They say to get something you’ve never had you have to do something you’ve never done. That doesn’t always work out. Here is my story…
Over the weekend we had thee weirdest weather. Clouds, humidity, slightly lower temperatures. All very strange occurrences for Vegas in the middle of July. So I thought I would switch it up since the sky had decided to first.
I normally do not run outside if the temperature is above 95 degrees. That number doesn’t have any particular significance, I just made it up last summer and always stuck to it because it sounded good and always seemed to turn out fine. And then I decided to test it.
Saturday. It was around noon and the sky was significantly overcast which seemed like a good situation for an outdoor run. The temperature from my balcony felt cooler than the “103” I was seeing on the Weather Channel app (photo above) so I decided to try it out. Water in hand, I made my way down stairs and out the door.
At no more than the 5 minute mark into my run I began to realize just how hot it was that day. Three minutes after that and I was struggling to make it to ten minutes of straight running. Finally at ten minutes and thirty seconds, I realized and fully put my faith in the “No running above 95 degrees” rule. Which is how I will be conducting my training from now on.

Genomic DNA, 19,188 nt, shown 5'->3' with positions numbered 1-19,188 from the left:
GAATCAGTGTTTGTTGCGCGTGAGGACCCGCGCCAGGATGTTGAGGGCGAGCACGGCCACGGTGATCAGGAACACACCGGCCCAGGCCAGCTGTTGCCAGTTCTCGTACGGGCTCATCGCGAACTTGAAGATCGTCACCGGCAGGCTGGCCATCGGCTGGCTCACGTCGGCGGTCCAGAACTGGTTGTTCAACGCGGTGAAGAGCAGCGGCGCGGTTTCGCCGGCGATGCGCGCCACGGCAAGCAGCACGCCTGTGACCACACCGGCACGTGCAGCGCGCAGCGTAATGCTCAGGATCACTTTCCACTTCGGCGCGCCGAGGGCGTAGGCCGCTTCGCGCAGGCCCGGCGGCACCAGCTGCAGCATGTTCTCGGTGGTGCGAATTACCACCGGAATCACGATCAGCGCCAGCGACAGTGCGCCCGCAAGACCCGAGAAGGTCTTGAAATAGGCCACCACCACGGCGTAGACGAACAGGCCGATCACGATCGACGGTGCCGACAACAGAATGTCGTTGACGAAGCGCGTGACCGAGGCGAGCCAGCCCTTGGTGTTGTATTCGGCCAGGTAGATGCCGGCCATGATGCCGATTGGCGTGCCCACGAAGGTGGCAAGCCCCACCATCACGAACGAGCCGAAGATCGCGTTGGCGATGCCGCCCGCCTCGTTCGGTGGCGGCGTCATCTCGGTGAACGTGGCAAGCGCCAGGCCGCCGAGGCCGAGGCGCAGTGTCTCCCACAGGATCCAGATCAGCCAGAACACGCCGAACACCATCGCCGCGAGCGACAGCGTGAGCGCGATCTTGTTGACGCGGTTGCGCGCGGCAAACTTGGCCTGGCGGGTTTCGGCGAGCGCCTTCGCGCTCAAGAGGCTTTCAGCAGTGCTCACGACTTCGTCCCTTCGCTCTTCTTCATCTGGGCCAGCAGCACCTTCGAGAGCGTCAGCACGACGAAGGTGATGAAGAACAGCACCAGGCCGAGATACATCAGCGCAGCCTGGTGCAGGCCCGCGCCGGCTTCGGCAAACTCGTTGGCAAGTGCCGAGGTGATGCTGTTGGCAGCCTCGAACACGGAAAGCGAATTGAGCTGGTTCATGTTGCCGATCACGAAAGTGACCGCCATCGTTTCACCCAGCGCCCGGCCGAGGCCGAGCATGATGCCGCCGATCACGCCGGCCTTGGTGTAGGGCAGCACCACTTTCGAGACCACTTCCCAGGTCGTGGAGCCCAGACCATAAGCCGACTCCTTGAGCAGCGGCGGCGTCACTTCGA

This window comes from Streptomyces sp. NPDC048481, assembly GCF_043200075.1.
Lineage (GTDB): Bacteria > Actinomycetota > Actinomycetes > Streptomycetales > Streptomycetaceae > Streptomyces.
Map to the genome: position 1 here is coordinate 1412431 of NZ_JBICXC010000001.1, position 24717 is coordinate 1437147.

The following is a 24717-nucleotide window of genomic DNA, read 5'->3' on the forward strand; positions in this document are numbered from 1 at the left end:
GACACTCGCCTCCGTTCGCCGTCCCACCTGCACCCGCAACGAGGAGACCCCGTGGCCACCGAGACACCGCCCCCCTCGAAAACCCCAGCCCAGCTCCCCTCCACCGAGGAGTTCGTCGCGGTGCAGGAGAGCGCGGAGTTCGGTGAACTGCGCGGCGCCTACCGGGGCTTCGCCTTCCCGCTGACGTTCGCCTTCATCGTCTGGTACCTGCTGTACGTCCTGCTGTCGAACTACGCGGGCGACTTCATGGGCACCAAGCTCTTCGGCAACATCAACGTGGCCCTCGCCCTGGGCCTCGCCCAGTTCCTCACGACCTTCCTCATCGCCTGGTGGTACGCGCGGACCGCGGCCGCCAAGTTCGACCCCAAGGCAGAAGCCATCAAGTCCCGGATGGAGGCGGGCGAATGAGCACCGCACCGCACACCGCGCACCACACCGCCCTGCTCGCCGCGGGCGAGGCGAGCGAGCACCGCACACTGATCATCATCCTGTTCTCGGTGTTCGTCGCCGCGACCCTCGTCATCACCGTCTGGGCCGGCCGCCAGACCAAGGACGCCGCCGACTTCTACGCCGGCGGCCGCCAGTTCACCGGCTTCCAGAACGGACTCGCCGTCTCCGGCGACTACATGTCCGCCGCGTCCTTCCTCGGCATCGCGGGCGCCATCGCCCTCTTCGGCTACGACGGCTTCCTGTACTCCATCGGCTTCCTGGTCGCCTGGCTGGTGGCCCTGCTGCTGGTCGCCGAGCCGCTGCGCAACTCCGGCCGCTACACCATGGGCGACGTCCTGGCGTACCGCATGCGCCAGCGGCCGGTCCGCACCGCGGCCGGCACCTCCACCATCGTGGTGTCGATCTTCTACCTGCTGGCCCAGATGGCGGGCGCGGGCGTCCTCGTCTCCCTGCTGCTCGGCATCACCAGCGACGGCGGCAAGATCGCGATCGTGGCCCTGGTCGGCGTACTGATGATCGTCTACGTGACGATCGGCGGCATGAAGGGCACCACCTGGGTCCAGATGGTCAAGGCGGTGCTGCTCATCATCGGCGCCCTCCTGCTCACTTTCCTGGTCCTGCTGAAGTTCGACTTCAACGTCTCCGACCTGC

This whole experiment did not end in tragedy because I took the time to listen to my body which overall is a very good thing to do. Sometimes your lunch didn’t sit well or that sharp pain in your knee just can’t be ignored. However, this does not count for the times when the alternative of getting McDonald’s just sounds better. (Been there before, will be there again.)
While listening to your body is crucial, the main takeaway I want to focus on is trying a new approach. I think it’s important to switch up a routine – in some cases you might find a better way of doing things. Sometimes the new action taken ends in what some might call a failure, which happens to be totally fine.
I failed on Saturday. I failed to complete my run and I failed to run in 103 degree Vegas heat. The best part of this is that I learned by doing…that I should never run above 95 degrees again. And that is a lesson worth learning. Plus, I’m still alive! Which is basically me telling y’all that doing something new will not kill you. Unless you go skydiving without a parachute or something dumb like that.